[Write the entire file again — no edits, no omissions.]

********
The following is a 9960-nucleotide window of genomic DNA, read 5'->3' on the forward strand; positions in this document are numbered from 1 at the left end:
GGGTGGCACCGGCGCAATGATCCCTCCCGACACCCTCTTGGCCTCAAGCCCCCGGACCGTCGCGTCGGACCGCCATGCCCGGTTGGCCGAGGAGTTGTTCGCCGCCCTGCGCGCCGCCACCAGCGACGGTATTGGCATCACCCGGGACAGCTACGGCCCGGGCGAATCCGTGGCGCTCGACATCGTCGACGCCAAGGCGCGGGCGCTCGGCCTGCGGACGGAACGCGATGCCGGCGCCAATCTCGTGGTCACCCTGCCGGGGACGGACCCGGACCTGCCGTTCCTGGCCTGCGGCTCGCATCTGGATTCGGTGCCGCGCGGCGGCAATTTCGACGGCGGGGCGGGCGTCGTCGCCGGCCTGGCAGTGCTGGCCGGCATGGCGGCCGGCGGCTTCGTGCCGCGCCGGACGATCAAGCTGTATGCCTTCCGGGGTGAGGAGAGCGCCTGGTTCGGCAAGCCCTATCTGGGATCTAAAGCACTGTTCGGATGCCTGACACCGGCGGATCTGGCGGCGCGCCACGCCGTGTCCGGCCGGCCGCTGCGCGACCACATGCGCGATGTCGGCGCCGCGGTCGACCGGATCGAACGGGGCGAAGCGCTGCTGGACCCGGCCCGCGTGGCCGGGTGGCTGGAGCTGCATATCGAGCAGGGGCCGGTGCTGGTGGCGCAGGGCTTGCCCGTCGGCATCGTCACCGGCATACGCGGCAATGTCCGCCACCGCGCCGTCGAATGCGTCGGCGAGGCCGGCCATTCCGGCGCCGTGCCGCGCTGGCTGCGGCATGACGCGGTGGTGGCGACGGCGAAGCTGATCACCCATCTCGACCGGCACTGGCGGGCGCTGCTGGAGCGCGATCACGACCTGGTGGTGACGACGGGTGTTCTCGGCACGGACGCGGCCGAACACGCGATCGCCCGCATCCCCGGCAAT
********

The following is a 9960-nucleotide window of genomic DNA, read 5'->3' on the forward strand; positions in this document are numbered from 1 at the left end:
GGGTGGCACCGGCGCAATGATCCCTCCCGACACCCTCTTGGCCTCAAGCCCCCGGACCGTCGCGTCGGACCGCCATGCCCGGTTGGCCGAGGAGTTGTTCGCCGCCCTGCGCGCCGCCACCAGCGACGGTATTGGCATCACCCGGGACAGCTACGGCCCGGGCGAATCCGTGGCGCTCGACATCGTCGACGCCAAGGCGCGGGCGCTCGGCCTGCGGACGGAACGCGATGCCGGCGCCAATCTCGTGGTCACCCTGCCGGGGACGGACCCGGACCTGCCGTTCCTGGCCTGCGGCTCGCATCTGGATTCGGTGCCGCGCGGCGGCAATTTCGACGGCGGGGCGGGCGTCGTCGCCGGCCTGGCAGTGCTGGCCGGCATGGCGGCCGGCGGCTTCGTGCCGCGCCGGACGATCAAGCTGTATGCCTTCCGGGGTGAGGAGAGCGCCTGGTTCGGCAAGCCCTATCTGGGATCTAAAGCACTGTTCGGATGCCTGACACCGGCGGATCTGGCGGCGCGCCACGCCGTGTCCGGCCGGCCGCTGCGCGACCACATGCGCGATGTCGGCGCCGCGGTCGACCGGATCGAACGGGGCGAAGCGCTGCTGGACCCGGCCCGCGTGGCCGGGTGGCTGGAGCTGCATATCGAGCAGGGGCCGGTGCTGGTGGCGCAGGGCTTGCCCGTCGGCATCGTCACCGGCATACGCGGCAATGTCCGCCACCGCGCCGTCGAATGCGTCGGCGAGGCCGGCCATTCCGGCGCCGTGCCGCGCTGGCTGCGGCATGACGCGGTGGTGGCGACGGCGAAGCTGATCACCCATCTCGACCGGCACTGGCGGGCGCTGCTGGAGCGCGATCACGACCTGGTGGTGACGACGGGTGTTCTCGGCACGGACGCGGCCGAACACGCGATCGCCCGCATCCCCGGCAAT